Being Detained in China? A Lawyer Can Help You

When a foreigner or his relative is detained by PSB in China, he must be stuck with panic and doesn’t know what to do. For most foreigners, the only way they can figure out is to seek help from his country’s embassy or consulate. Undoubtedly, that is a right way and indeed the first thing you need to do if you are stuck in such unlucky situation, however, this is not enough to protect you or your relative. You still need a lawyer to make defense for you, provide professional legal service and protect your rights to trial and other lawful rights. Currently, one of our clients’ relative was deep in such dilemma and he found us through his consulate. It is really good for his relative that he can have a lawyer as soon as he was detained. Many times, when a client finds us, his poor relative has been detained or arrested for several months, and the lawyer miss the best time to save him out or protect his lawful rights.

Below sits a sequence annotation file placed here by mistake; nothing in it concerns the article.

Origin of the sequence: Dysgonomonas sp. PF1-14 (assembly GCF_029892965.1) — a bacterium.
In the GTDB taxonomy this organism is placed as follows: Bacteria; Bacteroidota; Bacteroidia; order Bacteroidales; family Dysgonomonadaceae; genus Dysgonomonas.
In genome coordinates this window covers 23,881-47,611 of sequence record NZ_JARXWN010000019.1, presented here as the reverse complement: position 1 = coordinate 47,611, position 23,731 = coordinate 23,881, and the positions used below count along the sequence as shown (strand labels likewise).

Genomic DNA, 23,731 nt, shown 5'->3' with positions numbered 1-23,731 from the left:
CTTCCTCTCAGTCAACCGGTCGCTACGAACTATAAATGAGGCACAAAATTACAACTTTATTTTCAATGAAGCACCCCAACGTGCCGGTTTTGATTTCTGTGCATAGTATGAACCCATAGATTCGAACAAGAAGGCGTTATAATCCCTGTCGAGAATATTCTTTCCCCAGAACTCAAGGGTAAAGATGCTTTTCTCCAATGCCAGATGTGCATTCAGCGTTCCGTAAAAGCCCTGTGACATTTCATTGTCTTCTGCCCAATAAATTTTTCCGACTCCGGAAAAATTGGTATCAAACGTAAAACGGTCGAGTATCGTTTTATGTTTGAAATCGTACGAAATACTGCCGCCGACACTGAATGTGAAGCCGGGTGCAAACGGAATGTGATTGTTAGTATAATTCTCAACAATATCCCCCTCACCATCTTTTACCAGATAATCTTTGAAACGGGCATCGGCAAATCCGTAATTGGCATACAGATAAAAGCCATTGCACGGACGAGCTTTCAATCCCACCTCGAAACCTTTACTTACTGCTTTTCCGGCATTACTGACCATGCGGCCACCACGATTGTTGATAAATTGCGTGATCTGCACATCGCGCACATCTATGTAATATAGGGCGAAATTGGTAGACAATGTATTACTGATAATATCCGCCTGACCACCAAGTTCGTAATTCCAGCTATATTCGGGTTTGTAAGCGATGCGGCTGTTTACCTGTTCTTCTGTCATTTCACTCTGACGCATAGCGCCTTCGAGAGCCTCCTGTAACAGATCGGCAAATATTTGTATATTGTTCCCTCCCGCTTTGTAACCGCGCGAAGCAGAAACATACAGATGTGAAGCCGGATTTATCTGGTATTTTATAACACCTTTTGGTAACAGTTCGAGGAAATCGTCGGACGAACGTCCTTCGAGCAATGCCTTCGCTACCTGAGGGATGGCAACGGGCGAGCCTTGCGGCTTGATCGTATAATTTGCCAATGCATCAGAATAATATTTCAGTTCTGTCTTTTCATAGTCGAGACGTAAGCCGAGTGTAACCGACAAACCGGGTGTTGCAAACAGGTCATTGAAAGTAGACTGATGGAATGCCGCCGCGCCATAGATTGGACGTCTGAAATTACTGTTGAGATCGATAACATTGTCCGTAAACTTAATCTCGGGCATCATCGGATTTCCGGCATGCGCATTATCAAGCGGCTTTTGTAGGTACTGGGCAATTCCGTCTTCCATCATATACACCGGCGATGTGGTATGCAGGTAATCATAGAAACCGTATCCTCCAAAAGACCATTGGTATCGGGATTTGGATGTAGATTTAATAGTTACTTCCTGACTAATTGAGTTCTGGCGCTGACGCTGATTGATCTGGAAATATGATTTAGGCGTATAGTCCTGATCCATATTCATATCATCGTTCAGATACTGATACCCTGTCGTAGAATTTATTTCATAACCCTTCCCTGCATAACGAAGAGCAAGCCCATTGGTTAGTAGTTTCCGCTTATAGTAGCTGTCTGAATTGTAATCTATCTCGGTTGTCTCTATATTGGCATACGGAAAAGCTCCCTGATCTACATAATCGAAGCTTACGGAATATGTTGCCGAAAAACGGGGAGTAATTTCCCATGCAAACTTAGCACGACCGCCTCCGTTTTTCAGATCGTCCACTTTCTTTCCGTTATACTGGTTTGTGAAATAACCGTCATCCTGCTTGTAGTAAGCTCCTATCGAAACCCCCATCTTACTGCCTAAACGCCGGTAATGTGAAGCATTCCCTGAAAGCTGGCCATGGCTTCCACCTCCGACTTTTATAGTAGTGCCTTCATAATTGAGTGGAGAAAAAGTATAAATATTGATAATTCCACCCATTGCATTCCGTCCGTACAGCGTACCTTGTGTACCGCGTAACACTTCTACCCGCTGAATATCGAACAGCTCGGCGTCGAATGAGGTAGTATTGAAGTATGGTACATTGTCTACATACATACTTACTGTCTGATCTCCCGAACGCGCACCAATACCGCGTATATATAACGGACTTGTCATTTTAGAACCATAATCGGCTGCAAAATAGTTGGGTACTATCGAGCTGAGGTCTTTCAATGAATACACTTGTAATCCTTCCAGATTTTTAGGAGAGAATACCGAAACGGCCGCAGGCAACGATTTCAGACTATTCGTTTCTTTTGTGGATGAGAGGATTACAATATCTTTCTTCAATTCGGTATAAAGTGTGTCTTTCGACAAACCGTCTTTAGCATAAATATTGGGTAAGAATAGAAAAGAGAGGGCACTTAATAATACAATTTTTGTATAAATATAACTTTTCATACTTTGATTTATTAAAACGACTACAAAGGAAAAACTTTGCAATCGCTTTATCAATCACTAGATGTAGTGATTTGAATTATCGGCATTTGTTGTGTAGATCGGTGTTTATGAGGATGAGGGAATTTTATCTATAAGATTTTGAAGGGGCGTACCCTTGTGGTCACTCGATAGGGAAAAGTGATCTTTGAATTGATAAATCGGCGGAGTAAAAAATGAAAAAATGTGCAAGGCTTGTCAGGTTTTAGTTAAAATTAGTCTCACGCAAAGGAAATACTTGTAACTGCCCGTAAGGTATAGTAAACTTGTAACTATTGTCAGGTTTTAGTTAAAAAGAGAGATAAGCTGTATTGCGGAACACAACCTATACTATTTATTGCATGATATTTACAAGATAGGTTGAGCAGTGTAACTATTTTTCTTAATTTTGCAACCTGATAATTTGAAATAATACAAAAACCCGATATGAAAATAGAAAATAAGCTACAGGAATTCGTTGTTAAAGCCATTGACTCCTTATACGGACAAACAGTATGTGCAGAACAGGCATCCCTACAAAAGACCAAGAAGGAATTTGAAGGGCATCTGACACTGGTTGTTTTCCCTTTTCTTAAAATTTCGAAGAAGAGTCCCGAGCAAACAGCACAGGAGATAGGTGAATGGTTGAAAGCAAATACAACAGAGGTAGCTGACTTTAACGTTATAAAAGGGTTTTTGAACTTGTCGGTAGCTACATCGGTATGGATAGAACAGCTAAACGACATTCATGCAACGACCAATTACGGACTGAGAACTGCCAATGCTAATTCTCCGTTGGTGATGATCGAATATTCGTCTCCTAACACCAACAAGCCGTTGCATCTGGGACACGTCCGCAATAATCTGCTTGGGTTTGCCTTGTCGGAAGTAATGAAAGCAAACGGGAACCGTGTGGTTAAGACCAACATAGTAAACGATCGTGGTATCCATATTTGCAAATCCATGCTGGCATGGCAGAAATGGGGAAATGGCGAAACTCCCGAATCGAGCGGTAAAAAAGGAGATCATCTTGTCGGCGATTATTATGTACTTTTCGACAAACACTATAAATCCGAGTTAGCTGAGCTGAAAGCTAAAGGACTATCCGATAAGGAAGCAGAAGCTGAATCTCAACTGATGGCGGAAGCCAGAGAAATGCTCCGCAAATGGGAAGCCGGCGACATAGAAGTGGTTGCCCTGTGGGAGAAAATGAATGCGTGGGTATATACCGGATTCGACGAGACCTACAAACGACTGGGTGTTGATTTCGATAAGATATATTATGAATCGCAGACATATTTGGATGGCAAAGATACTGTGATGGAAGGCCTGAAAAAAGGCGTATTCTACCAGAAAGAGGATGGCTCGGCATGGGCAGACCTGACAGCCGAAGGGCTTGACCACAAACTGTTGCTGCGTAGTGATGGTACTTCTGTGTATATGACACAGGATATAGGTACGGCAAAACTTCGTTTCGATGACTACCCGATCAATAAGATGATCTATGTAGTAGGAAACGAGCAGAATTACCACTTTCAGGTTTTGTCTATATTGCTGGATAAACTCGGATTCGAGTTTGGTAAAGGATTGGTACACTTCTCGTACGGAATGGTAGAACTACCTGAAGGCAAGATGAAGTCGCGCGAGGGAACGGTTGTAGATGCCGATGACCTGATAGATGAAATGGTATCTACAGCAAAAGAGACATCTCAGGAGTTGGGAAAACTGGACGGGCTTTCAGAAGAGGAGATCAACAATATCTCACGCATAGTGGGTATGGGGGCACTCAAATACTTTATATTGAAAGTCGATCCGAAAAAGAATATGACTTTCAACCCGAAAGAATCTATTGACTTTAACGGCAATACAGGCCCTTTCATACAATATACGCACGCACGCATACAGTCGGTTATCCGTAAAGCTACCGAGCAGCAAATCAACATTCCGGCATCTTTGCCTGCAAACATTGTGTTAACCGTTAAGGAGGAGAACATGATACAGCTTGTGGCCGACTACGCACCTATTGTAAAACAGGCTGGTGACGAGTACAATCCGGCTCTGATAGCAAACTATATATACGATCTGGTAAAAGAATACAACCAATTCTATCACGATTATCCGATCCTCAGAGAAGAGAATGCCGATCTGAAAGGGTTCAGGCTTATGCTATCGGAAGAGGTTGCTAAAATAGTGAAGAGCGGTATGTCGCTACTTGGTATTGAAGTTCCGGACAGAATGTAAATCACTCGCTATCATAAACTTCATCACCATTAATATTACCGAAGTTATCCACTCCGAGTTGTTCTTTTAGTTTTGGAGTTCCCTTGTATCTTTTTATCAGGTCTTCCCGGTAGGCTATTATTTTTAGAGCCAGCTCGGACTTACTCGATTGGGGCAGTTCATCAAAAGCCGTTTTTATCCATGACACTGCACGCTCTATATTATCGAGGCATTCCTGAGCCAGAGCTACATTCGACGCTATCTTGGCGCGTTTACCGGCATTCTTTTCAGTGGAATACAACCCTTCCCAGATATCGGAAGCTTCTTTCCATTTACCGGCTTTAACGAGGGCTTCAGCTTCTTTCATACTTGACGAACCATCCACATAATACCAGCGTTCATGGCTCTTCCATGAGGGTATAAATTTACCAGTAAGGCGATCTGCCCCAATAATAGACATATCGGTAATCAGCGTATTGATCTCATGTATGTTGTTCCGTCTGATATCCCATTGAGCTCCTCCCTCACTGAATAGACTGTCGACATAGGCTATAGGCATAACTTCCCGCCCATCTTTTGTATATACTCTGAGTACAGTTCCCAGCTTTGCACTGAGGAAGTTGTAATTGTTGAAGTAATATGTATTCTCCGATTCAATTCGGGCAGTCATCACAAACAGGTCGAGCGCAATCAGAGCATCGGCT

Why you must have a lawyer in such situation? One important reason is that according to Chinese Criminal Procedural Law, only a lawyer can execute some rights, such as meeting the suspect, reading and copying the case files, collecting evidences, without check and approval of the relevant authorities. And a lawyer can protect you from being extorted by the policeman, from bullied by other suspects, apply release on bail or make a defense for you.

Different from some western countries, the detention period before the trial in China is comparatively long, sometimes may last for several months or even years, and there is a low possibility of release on bail, especially for a foreign suspect. No matter whether you will be released for non-guilty finally, during the long period in detention center, a lawyer is really a must.

Published by Mike Wang on July 29th, 2016 tagged China News | Comment now »

China Design Patents: Learn from Apple’s Pain

You may have heard that Apple has been involved in a legal dispute with a small Chinese smart-phone manufacturer, over the design of the iPhone 6. The iconic gadget which helped to define the smart-phone era has been labeled an IP infringer.